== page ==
Illegal operations in the forest sector take place when wood is harvested, transported, processed, bought or sold in violation of national laws. While illegal logging and trade of illegal wood products have received international attention, many other illegal operations may occur in the forest sector. A non-exhaustive list is provided in Box 1.
While illegal activities are not confined to developing countries, the problems there are usually worse as resources are limited, forest land tenure is often unclear and/or discriminatory against local, forest-dependent communities and civil society is weaker. Therefore, the best practices presented in this report are mostly based on case studies carried out in developing countries.
As in other sectors, the clandestine nature of illegal forest activities makes their scale and value difficult to estimate. In many countries where illegal logging occurs, the volumes of illegally harvested wood may exceed the official annual wood harvest. For example, illegal harvests in Indonesia were estimated to have reached up to double the officially sanctioned harvest level of 25-30 million m 3 during the 1990s (Richards, 2004). Furthermore, illegal logging and illegal timber trade are usually associated with other illegalities, such as money laundering, drug trafficking, corruption of government officials and tax evasion. Thus, illegal logging and illegal timber trade can lead to huge tax losses for governments as well as negative long-term economic impacts caused by environmental degradation and increased poverty. Illegal logging also jeopardizes the livelihoods of rural communities engaged in small-scale forestry by exposing them to unfair competition and depleting the resources on which they depend. Unless these problems are addressed, investments to promote sustainable forest management will remain ineffective.
Case studies in the eleven countries examined for this report indicate that there are five general factors contributing to the occurrence of illegal activities in the forest sector (Box 2):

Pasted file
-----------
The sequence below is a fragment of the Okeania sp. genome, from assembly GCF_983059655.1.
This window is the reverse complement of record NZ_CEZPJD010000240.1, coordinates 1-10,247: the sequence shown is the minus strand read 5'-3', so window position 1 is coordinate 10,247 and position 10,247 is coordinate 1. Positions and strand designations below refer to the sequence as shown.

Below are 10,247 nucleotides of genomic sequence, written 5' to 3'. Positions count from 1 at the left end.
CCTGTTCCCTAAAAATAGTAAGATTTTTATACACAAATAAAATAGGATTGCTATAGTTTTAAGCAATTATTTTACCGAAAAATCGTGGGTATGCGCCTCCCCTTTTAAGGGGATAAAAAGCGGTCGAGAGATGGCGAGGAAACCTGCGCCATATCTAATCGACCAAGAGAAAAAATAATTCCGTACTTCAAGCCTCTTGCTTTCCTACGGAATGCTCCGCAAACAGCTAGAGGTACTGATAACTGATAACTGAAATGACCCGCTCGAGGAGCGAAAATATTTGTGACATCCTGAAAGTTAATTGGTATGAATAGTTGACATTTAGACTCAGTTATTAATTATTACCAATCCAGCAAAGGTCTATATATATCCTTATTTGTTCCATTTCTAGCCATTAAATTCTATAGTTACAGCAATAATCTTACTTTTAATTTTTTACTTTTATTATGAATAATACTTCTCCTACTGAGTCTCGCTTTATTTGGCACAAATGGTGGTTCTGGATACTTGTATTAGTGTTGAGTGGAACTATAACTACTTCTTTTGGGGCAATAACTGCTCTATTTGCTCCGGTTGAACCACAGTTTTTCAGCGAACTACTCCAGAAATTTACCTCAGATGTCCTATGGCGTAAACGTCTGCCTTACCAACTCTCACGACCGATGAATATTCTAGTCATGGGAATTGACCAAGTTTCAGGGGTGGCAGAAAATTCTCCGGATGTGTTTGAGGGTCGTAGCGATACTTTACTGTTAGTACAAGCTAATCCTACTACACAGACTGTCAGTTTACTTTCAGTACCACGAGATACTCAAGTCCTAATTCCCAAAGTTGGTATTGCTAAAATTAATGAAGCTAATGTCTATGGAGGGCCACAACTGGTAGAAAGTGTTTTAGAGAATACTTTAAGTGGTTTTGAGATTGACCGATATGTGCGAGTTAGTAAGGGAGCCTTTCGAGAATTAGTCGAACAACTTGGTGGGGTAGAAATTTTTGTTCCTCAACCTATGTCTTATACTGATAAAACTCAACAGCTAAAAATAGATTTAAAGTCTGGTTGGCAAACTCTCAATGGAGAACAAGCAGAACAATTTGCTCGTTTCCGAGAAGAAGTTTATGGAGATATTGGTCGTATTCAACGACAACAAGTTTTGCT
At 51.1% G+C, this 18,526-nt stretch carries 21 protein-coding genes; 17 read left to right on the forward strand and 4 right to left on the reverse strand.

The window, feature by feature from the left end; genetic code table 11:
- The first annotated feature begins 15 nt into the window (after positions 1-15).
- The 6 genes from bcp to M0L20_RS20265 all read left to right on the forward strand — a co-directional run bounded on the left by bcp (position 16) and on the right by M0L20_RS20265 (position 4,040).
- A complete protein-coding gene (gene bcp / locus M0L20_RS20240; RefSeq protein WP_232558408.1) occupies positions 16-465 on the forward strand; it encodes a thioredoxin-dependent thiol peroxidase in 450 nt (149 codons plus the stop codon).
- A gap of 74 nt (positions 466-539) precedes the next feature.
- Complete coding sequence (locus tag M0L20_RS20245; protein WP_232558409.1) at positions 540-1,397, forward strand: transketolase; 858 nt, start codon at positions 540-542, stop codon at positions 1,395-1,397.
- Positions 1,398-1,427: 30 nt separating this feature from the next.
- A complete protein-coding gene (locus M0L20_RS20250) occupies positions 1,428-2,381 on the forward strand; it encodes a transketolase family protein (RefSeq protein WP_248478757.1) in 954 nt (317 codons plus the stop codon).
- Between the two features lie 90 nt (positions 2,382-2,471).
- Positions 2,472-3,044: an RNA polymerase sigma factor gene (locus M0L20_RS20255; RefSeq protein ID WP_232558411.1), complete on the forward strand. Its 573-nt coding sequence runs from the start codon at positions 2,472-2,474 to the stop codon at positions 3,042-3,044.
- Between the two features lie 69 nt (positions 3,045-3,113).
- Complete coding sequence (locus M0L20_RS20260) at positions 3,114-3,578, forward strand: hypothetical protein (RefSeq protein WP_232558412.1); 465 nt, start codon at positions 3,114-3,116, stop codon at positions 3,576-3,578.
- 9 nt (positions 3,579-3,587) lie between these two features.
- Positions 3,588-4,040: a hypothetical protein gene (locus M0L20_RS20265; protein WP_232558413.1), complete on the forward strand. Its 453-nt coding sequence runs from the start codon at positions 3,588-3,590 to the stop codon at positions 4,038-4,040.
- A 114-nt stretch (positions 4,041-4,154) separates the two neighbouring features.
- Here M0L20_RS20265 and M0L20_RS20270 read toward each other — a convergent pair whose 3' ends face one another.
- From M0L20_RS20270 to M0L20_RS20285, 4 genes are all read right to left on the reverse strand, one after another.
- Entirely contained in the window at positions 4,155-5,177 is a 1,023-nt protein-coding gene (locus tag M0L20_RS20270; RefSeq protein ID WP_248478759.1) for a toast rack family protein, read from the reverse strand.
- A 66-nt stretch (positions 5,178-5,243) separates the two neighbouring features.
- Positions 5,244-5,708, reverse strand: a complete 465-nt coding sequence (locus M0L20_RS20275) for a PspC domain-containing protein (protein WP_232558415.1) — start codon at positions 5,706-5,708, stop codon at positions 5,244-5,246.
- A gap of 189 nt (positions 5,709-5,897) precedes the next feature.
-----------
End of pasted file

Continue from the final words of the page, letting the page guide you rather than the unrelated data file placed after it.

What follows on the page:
A number of illegalities in the forest sector can be traced back to inadequate policy and legislation (Box 3). Laws may be technically unrealistic if they prescribe activities, procedures and institutional arrangements which are not matched by adequate financial and human resources in government and civil society. Laws might also be perceived as unfair and be socially unacceptable, for instance when they neglect or even penalize local practices and norms. In many cases, laws are inconsistent or conflicting with other bodies of legislation and the consequences of their implementation are badly assessed. Combined with lack of public participation in law design and forest-related decision-making processes, this can lead to long-term adverse social, economic and environmental impacts, including increased levels of illegal forest operations (Box 4). Forest land tenure is also often unclear or discriminatory. It is therefore of utmost importance to reform the policy and legal framework in order to ensure that such flaws are eliminated and compliance facilitated. Examples of best practices to develop a sound policy and legal framework are presented in Chapter 4.
Many forest laws are not utilized or under-utilized due to lack of political will, weak institutional capacity, corruption, overall disregard for the rule of law and so on. While improving law implementation requires attention to external economic, social and institutional factors, law enforcement can also be significantly influenced by the way legislation is drafted in the first place (see previous section). There is therefore a danger in making too much of a distinction between legislation, on the one hand, and its implementation on the other (Lindsay, Mekouar and Christy, 2002). None the less, case studies carried out for this report show that many governments lack the necessary human, financial and managerial capacity to effectively ensure forest law compliance. When government institutions are weak, there is a greater inclination to engage in illegal activities, as the probability of being detected and punished is low. Best practices to build institutional capacity for law enforcement and use available resources in the most efficient way, along with examples of partnerships that improve compliance are given in Chapter 5.